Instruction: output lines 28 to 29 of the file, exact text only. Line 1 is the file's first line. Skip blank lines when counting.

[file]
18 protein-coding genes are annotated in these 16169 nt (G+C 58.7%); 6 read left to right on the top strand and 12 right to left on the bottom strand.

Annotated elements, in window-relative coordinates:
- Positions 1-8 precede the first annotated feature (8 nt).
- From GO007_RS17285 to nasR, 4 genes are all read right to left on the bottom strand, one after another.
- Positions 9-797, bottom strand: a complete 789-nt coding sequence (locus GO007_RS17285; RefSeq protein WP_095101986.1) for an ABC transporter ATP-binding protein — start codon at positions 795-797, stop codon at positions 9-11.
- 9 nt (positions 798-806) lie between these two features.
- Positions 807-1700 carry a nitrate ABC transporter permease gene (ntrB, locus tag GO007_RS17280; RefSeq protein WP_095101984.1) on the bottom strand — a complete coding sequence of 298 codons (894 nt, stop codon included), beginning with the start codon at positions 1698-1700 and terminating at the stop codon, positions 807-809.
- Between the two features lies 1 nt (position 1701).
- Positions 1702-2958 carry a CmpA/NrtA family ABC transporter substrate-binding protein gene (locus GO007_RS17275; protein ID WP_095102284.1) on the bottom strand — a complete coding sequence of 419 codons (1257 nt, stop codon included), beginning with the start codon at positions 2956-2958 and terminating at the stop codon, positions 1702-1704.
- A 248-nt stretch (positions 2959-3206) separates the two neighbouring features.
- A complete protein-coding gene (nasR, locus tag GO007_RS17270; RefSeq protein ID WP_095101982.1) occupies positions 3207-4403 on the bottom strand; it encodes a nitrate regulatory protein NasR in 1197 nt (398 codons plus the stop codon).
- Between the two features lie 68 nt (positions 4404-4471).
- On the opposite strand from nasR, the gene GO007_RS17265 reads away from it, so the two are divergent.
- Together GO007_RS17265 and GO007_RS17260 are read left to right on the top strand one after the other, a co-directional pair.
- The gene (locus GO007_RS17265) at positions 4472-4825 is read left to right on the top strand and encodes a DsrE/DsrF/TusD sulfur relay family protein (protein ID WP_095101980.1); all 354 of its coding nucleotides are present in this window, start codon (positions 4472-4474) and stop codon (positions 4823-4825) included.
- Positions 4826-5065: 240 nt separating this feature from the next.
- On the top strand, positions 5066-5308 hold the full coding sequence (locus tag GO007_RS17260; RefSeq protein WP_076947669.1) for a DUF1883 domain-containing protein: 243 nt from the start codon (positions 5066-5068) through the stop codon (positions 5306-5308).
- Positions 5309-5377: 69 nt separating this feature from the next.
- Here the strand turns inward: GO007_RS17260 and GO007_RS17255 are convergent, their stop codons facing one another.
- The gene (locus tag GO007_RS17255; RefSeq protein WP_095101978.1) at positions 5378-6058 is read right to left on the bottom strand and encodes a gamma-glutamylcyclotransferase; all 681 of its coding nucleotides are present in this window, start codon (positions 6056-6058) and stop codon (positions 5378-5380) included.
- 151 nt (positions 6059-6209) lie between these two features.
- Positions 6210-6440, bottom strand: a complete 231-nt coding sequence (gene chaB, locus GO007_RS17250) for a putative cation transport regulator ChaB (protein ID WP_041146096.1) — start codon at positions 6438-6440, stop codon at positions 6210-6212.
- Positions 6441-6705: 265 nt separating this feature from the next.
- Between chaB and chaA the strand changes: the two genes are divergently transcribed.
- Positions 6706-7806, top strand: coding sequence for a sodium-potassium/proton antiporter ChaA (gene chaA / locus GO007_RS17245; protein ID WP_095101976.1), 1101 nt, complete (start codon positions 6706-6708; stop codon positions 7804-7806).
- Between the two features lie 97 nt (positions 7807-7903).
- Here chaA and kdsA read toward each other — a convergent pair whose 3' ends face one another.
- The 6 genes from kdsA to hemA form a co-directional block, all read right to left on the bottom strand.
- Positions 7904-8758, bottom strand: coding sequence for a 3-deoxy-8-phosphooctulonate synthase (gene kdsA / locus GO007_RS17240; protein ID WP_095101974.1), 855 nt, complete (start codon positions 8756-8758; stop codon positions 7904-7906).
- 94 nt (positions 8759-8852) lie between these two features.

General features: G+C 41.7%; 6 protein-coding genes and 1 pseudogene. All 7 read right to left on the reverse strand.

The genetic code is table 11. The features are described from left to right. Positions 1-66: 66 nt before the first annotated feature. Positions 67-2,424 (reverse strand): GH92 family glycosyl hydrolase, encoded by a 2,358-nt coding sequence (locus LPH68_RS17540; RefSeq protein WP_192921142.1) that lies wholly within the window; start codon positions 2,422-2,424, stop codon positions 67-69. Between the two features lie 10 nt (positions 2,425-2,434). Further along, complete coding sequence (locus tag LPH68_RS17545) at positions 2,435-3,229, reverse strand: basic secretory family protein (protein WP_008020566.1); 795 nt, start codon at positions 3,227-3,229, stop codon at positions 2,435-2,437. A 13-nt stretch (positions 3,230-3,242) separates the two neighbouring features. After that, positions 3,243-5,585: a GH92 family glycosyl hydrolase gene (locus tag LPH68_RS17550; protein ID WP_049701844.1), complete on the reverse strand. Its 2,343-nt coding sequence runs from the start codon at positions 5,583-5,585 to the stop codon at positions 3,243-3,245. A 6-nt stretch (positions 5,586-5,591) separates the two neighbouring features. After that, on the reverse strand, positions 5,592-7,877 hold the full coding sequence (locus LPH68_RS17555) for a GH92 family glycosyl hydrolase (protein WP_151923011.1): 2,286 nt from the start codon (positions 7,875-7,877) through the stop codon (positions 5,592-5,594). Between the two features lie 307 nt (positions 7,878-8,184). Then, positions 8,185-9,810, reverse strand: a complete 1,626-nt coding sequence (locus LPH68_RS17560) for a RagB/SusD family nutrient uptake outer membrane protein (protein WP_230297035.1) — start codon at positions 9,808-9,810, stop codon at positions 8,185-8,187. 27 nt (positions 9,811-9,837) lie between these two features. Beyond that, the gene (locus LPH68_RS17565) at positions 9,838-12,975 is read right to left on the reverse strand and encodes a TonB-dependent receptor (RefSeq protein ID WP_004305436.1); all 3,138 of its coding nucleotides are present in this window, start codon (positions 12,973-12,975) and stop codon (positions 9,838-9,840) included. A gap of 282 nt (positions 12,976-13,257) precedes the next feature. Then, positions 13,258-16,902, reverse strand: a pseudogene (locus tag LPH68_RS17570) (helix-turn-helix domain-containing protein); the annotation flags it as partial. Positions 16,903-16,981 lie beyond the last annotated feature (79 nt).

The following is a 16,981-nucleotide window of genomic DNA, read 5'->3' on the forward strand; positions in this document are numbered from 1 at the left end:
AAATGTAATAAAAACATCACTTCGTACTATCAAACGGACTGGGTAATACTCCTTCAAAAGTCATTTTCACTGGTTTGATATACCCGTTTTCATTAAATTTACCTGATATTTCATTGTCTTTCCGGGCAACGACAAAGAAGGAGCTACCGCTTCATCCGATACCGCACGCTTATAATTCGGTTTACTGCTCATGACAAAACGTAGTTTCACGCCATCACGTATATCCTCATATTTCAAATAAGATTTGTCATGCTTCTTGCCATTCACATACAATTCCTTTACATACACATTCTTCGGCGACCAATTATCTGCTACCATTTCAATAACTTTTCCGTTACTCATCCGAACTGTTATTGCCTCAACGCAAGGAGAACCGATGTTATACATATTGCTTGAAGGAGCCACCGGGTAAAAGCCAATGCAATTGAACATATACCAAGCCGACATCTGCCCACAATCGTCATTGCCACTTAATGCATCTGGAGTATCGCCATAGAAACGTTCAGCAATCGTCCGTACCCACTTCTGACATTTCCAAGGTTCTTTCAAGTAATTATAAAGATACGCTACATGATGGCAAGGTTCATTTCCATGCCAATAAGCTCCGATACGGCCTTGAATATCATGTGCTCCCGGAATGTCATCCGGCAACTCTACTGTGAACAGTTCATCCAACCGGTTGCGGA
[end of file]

- The 6 genes from kdsA to hemA form a co-directional block, all read right to left on the bottom strand.
- Positions 7904-8758, bottom strand: coding sequence for a 3-deoxy-8-phosphooctulonate synthase (gene kdsA / locus GO007_RS17240; protein ID WP_095101974.1), 855 nt, complete (start codon positions 8756-8758; stop codon positions 7904-7906).